How Jack & Jill Begun
On 29 February 1996…
Jack Irwin was born – a bonny bouncy baby. Two days later he suffered some invasive trauma in the hospital’s nursery.
While history does not reveal the immediate aftermath of this drama, it is probable that he died and was resuscitated. Certainly from that moment on, Jack could not swallow and was probably blind and deaf. His parent’s dreams were shattered and the heartbreaking task of keeping Jack alive began.
The senior pediatrician in the hospital was brutal but honest
Asked for a route map of care for Jack once he left their intensive care unit, it was made clear that there were simply no services in Ireland available in 1997 to a baby like Jack. He cautioned that Jack’s needs would threaten the marriage and certainly damage the childhood of his healthy brothers and sister. To escape this trap, he advised the only way out was to get him admitted to one of the children’s hospitals. Then and only then would the State have to take responsibility for him.
Spine chilling advice that resolved Jack’s parents to take action. Never again would any Irish family have to face such a horror
Jack lived for 22 months – a desperate and painful life. A mix of drugs, physio, postural drainage, seizures, reflux operations, gastronomy and suctioning. The only saving grace was that he was cosy and warm and nursed around the clock by a dedicated band of five nurses and carers from the neighbourhood.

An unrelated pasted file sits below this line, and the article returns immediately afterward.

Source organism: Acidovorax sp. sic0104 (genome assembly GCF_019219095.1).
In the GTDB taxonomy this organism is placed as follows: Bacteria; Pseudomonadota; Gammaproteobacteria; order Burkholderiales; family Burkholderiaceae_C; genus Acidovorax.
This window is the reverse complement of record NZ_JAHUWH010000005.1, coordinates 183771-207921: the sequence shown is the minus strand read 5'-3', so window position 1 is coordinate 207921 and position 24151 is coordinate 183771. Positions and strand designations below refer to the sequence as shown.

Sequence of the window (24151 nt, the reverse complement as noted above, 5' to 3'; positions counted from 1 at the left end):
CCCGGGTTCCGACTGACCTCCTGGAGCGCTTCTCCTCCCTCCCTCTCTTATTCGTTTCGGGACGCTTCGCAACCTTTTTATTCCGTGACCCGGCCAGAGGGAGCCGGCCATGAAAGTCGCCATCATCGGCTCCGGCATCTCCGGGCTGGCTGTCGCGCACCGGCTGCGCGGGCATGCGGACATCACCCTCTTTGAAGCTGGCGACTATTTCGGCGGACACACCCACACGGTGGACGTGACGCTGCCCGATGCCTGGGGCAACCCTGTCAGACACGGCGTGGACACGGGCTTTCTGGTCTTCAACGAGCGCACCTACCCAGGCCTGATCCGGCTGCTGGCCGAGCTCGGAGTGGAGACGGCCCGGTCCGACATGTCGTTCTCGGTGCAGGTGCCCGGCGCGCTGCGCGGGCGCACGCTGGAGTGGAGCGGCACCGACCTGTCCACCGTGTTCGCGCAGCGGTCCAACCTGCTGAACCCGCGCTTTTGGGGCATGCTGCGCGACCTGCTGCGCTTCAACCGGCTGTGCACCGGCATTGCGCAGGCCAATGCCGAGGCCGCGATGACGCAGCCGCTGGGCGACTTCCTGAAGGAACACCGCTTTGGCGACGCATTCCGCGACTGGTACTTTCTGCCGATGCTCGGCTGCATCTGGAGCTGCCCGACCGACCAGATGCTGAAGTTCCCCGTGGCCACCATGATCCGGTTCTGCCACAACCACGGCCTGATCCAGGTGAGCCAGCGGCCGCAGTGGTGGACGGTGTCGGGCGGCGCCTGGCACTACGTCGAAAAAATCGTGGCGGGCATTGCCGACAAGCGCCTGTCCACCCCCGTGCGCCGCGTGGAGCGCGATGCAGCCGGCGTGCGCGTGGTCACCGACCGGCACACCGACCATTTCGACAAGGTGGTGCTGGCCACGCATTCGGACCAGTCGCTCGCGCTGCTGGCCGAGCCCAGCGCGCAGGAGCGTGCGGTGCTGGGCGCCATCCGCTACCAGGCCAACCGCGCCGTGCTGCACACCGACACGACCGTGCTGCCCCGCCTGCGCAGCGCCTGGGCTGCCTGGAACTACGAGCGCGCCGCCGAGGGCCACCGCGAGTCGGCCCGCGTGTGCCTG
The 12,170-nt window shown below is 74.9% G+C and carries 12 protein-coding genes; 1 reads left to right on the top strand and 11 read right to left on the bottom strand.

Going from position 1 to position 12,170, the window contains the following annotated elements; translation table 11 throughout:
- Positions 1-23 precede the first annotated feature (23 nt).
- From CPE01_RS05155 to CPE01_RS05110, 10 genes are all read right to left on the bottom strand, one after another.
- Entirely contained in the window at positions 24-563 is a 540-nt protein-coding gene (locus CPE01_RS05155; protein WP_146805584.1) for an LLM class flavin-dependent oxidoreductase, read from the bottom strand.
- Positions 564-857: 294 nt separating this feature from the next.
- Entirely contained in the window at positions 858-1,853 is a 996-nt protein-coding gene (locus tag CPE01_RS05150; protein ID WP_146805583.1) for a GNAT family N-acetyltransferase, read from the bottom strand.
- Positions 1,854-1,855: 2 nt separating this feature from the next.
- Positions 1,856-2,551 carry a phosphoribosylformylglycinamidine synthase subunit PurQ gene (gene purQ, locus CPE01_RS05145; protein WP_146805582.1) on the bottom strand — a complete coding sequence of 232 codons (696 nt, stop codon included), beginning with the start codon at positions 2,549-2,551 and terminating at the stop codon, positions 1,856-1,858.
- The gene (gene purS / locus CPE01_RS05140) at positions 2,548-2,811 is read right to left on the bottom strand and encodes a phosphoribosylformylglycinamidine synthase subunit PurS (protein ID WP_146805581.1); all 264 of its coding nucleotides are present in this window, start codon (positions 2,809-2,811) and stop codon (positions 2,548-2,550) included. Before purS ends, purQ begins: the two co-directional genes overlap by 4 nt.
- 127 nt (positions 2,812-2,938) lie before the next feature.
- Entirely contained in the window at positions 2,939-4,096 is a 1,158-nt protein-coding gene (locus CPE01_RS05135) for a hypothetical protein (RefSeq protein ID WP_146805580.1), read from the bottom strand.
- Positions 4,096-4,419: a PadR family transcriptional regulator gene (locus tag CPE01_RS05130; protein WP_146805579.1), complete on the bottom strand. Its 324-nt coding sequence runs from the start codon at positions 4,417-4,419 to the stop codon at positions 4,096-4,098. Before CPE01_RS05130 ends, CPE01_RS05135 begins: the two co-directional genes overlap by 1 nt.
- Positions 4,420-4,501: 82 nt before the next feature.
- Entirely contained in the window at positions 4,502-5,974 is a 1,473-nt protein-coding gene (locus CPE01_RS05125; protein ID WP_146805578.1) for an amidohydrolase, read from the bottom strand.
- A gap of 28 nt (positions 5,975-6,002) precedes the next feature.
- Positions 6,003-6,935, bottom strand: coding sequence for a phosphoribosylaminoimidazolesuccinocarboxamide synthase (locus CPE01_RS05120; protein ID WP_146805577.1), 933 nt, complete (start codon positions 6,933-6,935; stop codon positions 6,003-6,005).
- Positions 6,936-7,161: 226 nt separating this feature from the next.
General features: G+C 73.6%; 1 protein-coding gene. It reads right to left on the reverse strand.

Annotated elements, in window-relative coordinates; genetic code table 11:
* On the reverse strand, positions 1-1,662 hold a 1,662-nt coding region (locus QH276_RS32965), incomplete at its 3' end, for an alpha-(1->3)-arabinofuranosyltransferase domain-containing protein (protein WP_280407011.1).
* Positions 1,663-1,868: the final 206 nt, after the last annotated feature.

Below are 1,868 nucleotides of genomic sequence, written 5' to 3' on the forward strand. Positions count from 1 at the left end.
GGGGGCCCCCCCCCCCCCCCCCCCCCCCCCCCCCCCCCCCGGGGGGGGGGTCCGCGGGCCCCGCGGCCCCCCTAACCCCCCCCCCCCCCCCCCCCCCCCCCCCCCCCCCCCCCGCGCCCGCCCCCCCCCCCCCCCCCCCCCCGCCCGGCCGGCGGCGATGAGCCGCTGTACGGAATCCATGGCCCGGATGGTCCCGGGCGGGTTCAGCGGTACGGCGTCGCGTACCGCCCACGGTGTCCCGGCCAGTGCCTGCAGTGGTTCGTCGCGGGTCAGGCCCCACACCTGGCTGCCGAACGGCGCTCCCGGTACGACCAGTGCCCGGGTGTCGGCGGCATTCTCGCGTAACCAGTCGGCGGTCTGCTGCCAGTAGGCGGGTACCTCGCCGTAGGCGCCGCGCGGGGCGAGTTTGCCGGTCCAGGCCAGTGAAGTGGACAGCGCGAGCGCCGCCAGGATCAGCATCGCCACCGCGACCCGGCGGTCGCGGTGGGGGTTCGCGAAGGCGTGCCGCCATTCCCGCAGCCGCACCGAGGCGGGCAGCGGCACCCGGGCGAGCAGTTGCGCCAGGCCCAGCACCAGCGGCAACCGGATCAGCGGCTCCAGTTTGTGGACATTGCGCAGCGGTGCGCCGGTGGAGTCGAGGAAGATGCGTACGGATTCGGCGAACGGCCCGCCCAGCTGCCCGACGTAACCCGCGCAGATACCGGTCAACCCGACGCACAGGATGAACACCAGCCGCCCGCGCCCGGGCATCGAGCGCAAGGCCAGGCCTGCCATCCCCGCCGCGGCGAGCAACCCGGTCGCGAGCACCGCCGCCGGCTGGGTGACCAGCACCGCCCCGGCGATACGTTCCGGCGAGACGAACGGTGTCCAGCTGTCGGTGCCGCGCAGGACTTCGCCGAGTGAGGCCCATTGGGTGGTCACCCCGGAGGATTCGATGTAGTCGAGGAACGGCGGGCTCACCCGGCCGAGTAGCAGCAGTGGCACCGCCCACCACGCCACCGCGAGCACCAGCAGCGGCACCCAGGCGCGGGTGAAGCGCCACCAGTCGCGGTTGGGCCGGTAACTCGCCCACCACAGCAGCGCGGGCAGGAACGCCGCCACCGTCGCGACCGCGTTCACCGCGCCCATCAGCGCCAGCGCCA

His short life showed his parents the ideal way in which little children like Jack can be nursed. From their experience evolved the home respite care that has now been offered to over 1700 children and their families all over Ireland since 1997.
This leads to a situation where the Jack & Jill Foundation not only has to raise funding of up to €2.7 million per annum but must act as advocate for it’s families helping in securing a carer’s allowance, a medical card, correct housing, special equipment or a primary medical certificate.
How Jack & Jill Begun
Welcome to our world
It is a challenging world that many people never even know exists. Many people are blessed with healthy babies. For them, parenting is about feeding, changing, teething, and catching the odd snatch of sleep!
But for the parents of babies who are born with life threatening and severely debilitating conditions, parenting involves desperation and pain, punctuated by drugs, physio, seizures, and hospital operations. A long sequence of exhaustion, and often terror.
The Jack & Jill Foundation provides nursing care and support for children with severe neurological development issues, as well as offering some respite to the parents and families
This could be through home visits from nurses, with practical tips on how to access the services a child will need. Listening to what parents want for their child and making representations on their behalf. Bereavement support and an online forum for parents. Lobbying the Government and the HSE.
Jack & Jill also provides direct funding to families, enabling them to buy home respite care to give them a break. The Foundation cannot cure the children. But it can help to alleviate some of the difficulties that exist.
In a rich country like ours, why do our families have to struggle to be granted even the most basic entitlements?
The root problem of this is historic. The State has previously taken the view that children such as those cared for by the Jack & Jill Foundation would die, probably before their second birthday, and therefore were never taken onto the State’s books.
Thankfully this attitude is slowly changing and the Jack & Jill Foundation applauds this.
At all times, we are mindful of the isolation and loneliness that families experience and we pay particular attention to the needs and emotions of the healthy brothers and sisters who can so easily be overlooked.
People Behind Jack & Jill
Office Manager & Family Coordinator
Digital Communications Coordinator
Effective 1 Jan 2017, Jack & Jill Founder Jonathan Irwin steps down as CEO